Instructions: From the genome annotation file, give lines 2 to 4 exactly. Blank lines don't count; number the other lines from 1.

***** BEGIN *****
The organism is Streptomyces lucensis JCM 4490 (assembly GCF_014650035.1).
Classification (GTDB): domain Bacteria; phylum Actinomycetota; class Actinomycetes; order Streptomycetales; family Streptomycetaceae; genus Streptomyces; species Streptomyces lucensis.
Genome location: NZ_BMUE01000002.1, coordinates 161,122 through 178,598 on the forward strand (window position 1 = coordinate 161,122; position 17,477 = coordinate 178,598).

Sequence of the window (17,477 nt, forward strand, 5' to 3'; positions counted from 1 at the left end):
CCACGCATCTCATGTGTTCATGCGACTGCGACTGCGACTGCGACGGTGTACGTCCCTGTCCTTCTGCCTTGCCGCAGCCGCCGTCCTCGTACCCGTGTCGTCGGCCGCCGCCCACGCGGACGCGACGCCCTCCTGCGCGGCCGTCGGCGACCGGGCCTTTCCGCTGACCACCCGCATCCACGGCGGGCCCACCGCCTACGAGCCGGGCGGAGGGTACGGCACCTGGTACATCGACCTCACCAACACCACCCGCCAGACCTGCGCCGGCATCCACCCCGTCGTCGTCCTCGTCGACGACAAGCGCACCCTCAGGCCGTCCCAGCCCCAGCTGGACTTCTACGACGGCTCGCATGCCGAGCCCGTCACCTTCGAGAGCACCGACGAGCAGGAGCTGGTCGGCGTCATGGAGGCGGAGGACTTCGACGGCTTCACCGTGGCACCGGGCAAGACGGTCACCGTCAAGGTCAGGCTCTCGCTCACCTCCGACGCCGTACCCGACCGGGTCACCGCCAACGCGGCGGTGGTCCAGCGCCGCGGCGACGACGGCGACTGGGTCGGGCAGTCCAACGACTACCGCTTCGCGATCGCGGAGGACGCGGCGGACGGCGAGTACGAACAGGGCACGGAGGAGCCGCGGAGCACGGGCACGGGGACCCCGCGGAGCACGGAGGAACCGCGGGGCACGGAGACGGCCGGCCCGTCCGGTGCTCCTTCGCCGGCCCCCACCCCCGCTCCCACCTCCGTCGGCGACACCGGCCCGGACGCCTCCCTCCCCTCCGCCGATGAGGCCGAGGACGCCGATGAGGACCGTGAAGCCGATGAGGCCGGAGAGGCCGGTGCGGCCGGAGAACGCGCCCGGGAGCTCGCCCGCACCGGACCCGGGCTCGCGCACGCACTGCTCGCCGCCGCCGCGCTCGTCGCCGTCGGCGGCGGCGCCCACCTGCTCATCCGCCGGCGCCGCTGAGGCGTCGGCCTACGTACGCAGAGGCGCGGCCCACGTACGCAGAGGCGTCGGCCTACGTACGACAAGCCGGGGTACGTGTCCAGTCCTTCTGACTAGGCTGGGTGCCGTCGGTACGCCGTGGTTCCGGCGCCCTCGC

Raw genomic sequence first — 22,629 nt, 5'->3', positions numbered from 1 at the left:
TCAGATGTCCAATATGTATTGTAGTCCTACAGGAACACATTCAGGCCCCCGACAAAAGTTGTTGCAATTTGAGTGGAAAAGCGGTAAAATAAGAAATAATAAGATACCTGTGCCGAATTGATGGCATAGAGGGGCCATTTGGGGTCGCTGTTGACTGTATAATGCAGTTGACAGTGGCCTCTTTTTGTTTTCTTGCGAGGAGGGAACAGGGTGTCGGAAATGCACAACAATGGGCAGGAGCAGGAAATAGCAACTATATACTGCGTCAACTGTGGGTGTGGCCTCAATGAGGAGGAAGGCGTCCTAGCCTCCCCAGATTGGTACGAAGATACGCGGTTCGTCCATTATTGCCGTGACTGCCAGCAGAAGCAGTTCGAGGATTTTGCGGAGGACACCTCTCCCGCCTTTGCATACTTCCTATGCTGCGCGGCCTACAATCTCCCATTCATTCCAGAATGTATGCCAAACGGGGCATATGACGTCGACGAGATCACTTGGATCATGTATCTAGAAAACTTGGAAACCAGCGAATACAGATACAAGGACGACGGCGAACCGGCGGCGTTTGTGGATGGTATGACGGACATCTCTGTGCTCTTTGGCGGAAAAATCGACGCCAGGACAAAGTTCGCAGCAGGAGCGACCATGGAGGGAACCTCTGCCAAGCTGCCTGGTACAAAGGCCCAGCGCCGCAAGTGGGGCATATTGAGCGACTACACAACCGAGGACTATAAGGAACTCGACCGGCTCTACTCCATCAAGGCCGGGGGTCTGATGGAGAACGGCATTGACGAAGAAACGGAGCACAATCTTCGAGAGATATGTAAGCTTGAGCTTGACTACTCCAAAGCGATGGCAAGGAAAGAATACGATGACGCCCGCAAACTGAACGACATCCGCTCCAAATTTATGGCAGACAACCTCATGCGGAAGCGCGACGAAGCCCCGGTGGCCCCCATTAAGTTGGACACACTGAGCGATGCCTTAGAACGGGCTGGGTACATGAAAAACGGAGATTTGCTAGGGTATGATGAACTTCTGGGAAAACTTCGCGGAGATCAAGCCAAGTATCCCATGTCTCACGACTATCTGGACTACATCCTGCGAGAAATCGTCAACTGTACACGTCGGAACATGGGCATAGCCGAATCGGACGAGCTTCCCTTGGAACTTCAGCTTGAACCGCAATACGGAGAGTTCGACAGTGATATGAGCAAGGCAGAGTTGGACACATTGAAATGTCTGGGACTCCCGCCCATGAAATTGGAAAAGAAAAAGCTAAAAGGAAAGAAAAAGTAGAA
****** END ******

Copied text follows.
Classification (GTDB): domain Bacteria; phylum Actinomycetota; class Actinomycetes; order Streptomycetales; family Streptomycetaceae; genus Streptomyces; species Streptomyces lucensis.
Genome location: NZ_BMUE01000002.1, coordinates 161,122 through 178,598 on the forward strand (window position 1 = coordinate 161,122; position 17,477 = coordinate 178,598).

Sequence of the window (17,477 nt, forward strand, 5' to 3'; positions counted from 1 at the left end):